Author: Bob Adamcik

Living the blues…

For the last couple of months, I’ve been studying blues on the guitar, specifically delta blues out of the deep South…blues out of poverty, disenfranchisement, rootlessness, lonesomeness in the midst of others. It’s affecting me in ways I never anticipated, resonating… People make fun of the delta blues, because the themes are so repetitious…waking up in the morning, work, sex. But that’s the very point, consignment to a life that never changed, marking time. There is hypnotic melancholy throughout, and if my mood is right, it makes me cry. Because some days I just wake up lonesome, and stay that way all day. Thinking on this, I remembered a seemingly trivial thing: When I was in college, I would study late into the night. And at times, I would just have to move. I’d get in my car and drive for miles in the dark, alone out on the country roads around Texas A&M, going nowhere but always moving. I’d just get restless. And I realize now that the feeling has never left me. Despite having lived in multiple states and a half-dozen countries, having traveled thousands of miles by train and plane, in a car and on foot…I still get restless.   A dozen years ago, I began walking. I literally woke up early of a morning and heard a voice say, “You need to walk.” I began...

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When and how, yes.  But whether or not?  Hardly…

This is a quote from Yuval Noah Harari’s “From Animals Into Gods: A Brief History of Humankind.”  Mine is a “draft edition,” without a cited publisher, but I’m pretty sure it was finally published under the title “Sapiens,” with the same subtitle: In the year AD 1500, five hundred million people inhabited the world. Today, there are seven billion.  In 1500, global annual production was equivalent to 250 billion dollars.  Today it’s close to 60 trillion dollars.  In 1500, humankind consumed each day about 13 trillion calories of energy. Today, we consume 1500 trillion calories a day.  (Yuval Noah Harari, “From Animals Into Gods: A Brief History of Humankind,” Draft Edition 2012) How long can this last?   Or more to the point, will it end with a whimper or a bang?  Personally, I think we’re whimpering now.  But I’m waiting for the bang (a big one, either real or metaphorical).  After that, it’s anyone’s guess.   Interestingly, this also makes me think of another quote:   “Watch, therefore, for ye know neither the day nor the hour…”  (Matthew 25:13)...

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Joseph Campbell on meaning…

The quote below is from Chapter 1 of “The Power of Myth,” the compiled transcripts of conversations between Campbell and Bill Moyers in 1985-86.  These video interviews were edited into the subsequent PBS series of the same name.  I’m not sure, but I suspect this book version includes some material not included in the series as aired.  Campbell: …People say that what we’re all seeking is a meaning for life.  I don’t think that’s what we are really seeking. I think that what we’re seeking is an experience of being alive, so that our life experiences on the purely physical plane will have resonances within our own innermost being and reality, so that we actually feel the rapture of being alive. (Joseph Campbell, with Bill Moyers, “The Power of Myth.” Doubleday 1988.) Campbell’s statement approaches Point 3 in my response to Michael Weise, regarding my post on Armstrong’s “History of God.”  He’s not quite saying the same thing, but we’re converging.  But the fundamental insight I gain from Campbell’s quote is a vision of the vast majority of human beings I see around me, going through motions of each day, filling it with activity from rising to sleeping. And yet, you get the sense that so much of it is displacement activity, the kind of restless pacing of an animal in a cage.  Few ever reach “the rapture of...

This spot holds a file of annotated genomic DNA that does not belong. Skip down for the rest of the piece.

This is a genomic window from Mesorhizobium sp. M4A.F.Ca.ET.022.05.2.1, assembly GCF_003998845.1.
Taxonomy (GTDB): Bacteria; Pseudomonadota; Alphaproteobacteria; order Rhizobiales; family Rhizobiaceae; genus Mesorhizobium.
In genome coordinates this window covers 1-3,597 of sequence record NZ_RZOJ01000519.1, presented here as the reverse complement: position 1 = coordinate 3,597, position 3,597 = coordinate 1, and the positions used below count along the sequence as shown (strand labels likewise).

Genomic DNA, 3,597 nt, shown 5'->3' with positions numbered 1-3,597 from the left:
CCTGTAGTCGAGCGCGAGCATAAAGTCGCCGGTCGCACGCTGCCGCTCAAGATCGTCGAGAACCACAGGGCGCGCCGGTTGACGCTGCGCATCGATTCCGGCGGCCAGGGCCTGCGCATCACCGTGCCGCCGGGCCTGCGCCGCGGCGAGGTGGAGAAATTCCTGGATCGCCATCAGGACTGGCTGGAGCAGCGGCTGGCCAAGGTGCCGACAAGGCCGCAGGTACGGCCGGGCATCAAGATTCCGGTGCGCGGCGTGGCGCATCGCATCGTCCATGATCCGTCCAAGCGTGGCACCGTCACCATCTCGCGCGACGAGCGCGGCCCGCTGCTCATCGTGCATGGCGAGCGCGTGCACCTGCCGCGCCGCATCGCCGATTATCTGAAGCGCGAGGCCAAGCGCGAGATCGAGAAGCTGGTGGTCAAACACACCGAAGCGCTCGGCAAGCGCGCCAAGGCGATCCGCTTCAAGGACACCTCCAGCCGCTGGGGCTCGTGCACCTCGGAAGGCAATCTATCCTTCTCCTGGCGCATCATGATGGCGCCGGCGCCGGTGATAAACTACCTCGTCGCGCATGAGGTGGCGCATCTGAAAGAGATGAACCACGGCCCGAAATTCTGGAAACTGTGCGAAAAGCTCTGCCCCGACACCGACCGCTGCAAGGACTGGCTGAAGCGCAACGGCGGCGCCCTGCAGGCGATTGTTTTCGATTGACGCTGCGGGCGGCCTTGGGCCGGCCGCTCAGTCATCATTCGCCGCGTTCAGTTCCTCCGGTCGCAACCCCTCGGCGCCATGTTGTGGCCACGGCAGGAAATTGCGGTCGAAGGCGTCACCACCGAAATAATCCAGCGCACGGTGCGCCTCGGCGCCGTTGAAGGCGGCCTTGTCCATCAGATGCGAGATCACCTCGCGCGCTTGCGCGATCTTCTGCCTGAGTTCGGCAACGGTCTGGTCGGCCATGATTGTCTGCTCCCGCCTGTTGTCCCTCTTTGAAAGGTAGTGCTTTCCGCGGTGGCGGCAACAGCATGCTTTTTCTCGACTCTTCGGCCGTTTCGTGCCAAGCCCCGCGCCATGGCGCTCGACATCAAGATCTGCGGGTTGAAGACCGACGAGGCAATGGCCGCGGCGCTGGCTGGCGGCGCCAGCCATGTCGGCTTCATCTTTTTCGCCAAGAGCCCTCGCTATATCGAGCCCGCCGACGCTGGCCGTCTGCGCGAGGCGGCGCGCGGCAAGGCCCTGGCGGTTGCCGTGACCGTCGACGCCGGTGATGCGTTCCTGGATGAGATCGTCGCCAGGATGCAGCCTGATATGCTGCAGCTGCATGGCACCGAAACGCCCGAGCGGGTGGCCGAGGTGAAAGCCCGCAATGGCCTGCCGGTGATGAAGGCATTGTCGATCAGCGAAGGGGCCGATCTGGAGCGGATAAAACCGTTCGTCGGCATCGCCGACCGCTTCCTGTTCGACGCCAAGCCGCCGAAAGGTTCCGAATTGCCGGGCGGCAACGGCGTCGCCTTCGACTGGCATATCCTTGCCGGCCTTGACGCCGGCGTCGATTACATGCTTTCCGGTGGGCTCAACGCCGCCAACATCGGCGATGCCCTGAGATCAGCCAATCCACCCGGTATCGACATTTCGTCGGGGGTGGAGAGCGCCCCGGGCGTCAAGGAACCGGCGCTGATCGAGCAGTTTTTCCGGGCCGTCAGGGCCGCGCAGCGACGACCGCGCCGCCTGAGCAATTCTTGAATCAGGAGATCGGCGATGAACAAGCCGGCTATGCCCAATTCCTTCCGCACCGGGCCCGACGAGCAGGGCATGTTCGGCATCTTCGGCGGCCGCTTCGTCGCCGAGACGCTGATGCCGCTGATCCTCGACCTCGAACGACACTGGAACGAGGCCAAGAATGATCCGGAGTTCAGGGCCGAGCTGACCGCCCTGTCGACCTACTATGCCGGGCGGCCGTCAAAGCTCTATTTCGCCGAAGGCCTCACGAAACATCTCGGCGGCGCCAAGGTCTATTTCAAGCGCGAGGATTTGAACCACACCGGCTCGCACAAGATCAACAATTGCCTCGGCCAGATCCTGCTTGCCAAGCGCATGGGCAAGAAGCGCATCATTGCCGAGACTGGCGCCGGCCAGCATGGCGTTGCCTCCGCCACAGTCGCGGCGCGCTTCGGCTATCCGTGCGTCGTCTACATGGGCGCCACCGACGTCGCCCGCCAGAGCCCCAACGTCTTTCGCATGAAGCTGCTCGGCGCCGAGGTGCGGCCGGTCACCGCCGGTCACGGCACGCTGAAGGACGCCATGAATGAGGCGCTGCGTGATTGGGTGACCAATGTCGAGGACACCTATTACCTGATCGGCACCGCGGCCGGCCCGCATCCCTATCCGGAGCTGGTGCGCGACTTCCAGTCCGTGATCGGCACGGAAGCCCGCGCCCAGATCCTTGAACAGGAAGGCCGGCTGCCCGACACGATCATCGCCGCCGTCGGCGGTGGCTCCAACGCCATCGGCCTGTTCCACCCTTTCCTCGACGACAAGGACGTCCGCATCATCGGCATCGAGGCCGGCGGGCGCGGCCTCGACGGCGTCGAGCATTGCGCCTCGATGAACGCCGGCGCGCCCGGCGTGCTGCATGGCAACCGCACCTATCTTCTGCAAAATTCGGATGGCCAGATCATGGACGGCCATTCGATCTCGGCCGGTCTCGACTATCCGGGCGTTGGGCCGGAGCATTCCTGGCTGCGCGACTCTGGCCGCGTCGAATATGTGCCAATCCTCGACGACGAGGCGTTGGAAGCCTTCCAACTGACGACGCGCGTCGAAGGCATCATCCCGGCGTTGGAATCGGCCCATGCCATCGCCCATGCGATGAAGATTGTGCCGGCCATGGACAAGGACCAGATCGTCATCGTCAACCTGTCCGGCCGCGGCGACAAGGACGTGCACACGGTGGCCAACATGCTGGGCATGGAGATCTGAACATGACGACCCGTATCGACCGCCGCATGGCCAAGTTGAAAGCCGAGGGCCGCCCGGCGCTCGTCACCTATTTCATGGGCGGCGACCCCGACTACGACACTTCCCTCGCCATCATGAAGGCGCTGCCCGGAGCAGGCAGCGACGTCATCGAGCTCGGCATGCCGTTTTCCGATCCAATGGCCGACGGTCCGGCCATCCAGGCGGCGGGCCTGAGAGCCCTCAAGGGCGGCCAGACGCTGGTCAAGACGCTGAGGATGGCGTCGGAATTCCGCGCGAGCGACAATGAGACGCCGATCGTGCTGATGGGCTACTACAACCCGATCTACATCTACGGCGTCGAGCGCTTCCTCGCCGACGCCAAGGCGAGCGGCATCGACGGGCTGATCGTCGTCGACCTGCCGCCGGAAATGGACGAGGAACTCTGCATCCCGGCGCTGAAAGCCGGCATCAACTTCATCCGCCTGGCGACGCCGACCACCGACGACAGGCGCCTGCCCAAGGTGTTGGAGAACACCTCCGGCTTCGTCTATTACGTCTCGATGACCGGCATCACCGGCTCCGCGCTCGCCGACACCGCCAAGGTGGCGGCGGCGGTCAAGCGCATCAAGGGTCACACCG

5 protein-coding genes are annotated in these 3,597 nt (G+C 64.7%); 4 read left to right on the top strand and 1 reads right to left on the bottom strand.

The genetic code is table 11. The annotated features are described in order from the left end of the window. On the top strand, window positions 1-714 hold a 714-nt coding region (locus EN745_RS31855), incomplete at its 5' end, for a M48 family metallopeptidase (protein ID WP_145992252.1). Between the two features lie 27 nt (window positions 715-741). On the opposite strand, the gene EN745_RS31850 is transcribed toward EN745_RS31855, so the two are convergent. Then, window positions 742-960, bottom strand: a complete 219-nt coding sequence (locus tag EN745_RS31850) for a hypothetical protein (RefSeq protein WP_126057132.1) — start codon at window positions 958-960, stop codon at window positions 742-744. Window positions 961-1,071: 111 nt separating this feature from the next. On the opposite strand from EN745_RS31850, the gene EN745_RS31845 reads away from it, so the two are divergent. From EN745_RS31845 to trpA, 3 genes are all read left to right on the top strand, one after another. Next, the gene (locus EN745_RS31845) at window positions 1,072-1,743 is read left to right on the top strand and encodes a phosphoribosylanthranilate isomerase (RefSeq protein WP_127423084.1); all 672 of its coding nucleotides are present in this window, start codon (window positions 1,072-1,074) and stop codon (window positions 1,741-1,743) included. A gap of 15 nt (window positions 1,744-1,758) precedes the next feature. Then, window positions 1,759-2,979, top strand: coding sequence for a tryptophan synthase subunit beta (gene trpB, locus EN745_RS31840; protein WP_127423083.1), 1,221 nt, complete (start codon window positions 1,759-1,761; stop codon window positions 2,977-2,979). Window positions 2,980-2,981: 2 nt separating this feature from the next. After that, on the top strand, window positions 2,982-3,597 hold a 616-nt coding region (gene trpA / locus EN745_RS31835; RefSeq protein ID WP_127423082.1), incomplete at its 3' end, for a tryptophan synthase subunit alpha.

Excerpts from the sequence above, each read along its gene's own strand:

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Empathy, acceptance and tolerance

This is a followup to my last post, because it seems mildly incomplete. I should have perhaps mentioned empathy.  Empathy seems to me the only means of truly communicating with anyone, of understanding them. It’s what we all want, for someone to see the world as we see it. And yet, a fully empathetic experience, actually getting into the head of another, being in their mind and experiencing emotions from their perspective, is not possible. Nor, I suspect, are we capable of understanding just how far apart from one another we really are. All of this begs for tolerance and acceptance of differences as critical to building relationships.  And it goes a long way towards explaining why the human race is in such trouble…and maybe why humanity today can be such a lonely...